Please note that the Bachelor of Arts in Humanities (Psychology Major) programme involves a number of modules that focus on Psychology research methods, which require a competence in mathematics roughly equivalent to pass Leaving Certificate level. While a Leaving Certificate mathematics qualification is not mandatory, students without recent exposure to mathematics should consider updating their skills by enrolling in a Leaving Certificate mathematics course or by studying Leaving Certificate mathematics textbooks.

Because of the way the programme is structured, you do not have to defer commencement of the programme while you develop your competence in mathematics. You could update your skills in parallel with other modules not requiring competence in this area specifically PY100: Psychology Foundation and SC100: Sociology Foundation.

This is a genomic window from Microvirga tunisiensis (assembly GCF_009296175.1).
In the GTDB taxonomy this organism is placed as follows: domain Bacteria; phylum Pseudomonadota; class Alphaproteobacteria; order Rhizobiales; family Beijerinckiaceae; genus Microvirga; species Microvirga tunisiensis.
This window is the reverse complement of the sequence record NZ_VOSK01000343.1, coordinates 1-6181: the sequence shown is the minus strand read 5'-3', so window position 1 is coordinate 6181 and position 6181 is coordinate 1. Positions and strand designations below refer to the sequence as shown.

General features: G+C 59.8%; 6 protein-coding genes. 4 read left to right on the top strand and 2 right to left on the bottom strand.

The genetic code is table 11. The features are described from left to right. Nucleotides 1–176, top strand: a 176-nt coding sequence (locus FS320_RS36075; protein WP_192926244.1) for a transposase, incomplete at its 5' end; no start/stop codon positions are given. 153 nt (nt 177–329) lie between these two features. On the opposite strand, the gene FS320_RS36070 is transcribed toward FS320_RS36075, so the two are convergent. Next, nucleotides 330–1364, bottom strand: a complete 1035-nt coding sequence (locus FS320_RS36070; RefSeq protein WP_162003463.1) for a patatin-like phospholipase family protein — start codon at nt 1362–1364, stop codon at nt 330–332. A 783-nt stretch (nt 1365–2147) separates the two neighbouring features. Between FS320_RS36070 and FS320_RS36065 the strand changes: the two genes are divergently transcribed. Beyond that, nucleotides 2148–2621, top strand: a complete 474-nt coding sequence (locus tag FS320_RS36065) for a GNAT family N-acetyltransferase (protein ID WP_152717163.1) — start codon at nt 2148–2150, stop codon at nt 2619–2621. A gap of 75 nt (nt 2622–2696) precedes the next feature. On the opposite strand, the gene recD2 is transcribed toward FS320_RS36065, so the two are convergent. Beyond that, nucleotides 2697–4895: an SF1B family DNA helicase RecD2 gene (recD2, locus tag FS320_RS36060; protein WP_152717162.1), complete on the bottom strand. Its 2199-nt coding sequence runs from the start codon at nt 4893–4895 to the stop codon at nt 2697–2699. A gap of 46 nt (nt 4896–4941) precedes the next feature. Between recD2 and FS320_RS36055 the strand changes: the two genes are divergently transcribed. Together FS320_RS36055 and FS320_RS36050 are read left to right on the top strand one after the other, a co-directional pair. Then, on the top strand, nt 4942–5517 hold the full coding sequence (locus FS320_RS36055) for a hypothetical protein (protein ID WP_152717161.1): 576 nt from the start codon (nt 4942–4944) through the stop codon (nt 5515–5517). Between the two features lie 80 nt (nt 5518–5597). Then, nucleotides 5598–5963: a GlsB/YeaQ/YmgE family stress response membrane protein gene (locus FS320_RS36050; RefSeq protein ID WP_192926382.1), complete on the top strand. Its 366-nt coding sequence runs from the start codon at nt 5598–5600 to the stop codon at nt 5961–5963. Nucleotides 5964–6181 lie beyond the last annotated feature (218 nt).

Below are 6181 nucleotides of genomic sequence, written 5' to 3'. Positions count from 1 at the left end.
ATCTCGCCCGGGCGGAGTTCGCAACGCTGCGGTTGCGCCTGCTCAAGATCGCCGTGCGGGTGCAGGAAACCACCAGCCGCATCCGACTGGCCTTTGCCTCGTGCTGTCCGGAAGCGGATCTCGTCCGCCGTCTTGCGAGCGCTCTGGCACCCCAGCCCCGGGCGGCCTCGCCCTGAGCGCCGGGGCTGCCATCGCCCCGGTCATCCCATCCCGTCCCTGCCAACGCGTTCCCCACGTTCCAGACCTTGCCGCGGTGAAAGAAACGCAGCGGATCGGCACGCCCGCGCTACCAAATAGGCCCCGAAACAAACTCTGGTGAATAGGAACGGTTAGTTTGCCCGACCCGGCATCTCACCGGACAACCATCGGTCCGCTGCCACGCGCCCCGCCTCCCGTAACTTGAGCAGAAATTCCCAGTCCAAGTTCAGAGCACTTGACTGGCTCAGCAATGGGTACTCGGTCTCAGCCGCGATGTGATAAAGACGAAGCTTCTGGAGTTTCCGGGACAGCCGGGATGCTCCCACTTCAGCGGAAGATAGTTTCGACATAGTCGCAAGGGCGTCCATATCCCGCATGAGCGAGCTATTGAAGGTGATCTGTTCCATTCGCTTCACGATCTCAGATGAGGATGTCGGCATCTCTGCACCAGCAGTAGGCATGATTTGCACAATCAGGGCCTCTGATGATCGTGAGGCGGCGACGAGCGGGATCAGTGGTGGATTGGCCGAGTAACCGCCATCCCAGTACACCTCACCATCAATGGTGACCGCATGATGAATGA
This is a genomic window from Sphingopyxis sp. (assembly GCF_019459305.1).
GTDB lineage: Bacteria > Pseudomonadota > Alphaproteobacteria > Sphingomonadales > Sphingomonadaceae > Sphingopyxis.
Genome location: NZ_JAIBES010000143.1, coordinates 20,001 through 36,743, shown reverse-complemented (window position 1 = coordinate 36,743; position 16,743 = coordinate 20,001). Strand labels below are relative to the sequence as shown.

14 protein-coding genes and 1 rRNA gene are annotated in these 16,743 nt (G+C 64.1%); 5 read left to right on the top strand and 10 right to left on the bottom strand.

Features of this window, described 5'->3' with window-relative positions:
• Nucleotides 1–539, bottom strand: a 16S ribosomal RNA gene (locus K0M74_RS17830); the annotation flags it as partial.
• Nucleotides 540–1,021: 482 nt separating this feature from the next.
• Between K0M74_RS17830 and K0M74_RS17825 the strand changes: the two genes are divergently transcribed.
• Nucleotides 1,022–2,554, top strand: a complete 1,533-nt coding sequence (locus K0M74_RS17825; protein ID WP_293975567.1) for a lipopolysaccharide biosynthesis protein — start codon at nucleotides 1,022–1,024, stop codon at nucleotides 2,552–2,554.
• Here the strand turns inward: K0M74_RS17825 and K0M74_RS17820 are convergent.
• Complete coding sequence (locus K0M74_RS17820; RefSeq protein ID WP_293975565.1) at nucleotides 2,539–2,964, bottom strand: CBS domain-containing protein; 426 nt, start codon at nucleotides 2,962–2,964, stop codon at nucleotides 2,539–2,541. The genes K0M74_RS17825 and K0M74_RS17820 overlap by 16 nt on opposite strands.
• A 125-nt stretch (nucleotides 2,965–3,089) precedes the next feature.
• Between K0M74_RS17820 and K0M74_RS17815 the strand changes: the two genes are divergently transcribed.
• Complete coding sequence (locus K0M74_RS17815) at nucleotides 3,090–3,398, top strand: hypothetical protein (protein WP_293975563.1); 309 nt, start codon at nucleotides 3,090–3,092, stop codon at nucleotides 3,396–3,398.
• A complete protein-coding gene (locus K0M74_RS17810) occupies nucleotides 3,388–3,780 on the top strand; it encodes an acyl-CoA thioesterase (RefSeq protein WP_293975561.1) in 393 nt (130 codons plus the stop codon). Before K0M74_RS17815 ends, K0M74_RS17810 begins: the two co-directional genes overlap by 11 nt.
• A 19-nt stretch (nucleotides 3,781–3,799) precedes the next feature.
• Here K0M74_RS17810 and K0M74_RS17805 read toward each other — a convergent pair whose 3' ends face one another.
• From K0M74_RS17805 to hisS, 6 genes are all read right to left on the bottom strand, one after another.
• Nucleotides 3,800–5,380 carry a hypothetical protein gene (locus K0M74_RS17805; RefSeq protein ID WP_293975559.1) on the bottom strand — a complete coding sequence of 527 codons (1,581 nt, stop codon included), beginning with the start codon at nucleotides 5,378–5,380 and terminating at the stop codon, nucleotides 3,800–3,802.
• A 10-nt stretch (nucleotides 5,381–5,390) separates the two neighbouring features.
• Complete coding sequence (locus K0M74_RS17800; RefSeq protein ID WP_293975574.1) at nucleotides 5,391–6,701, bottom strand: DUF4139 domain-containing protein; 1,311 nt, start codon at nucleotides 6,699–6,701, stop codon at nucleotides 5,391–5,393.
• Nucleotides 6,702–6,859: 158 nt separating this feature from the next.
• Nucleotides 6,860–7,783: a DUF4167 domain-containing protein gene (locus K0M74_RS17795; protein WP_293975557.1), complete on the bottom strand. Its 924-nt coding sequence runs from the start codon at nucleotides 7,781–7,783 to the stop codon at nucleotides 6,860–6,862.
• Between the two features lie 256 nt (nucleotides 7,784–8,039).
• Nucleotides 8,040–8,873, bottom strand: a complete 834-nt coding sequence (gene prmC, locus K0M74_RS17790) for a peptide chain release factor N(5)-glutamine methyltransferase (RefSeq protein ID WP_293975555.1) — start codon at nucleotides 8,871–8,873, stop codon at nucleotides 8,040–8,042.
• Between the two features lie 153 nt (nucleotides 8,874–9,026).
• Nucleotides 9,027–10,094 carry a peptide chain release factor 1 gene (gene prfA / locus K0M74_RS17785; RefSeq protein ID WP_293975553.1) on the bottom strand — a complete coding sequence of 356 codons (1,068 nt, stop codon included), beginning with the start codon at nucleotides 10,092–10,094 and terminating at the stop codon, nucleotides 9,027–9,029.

Course Life

This programme offers students great flexibility in that they can vary the number of modules they register for in a given year to match the other responsibilities in their life. Given that registering for a module means committing to the workload associated with that module this flexibility allows a student to only take on the work they can accommodate in a given year. When deciding how much work to take on students should consider the time needed to: study learning materials; actively participate in tutorials; and the time they need to set aside to interact with tutors and other students in the online discussion forums. Students on this programme also have a good degree of flexibility in terms of time, place and pace of studying as they do not have to attend campus-based classes on a regular basis.

At the beginning of the academic year, students are provided with access to a suite of self-study learning materials and resources, along with reading lists for required textbooks. Studying Literature, History, Philosophy, Psychology, Sociology  necessarily involves spending a lot of time reading academic material.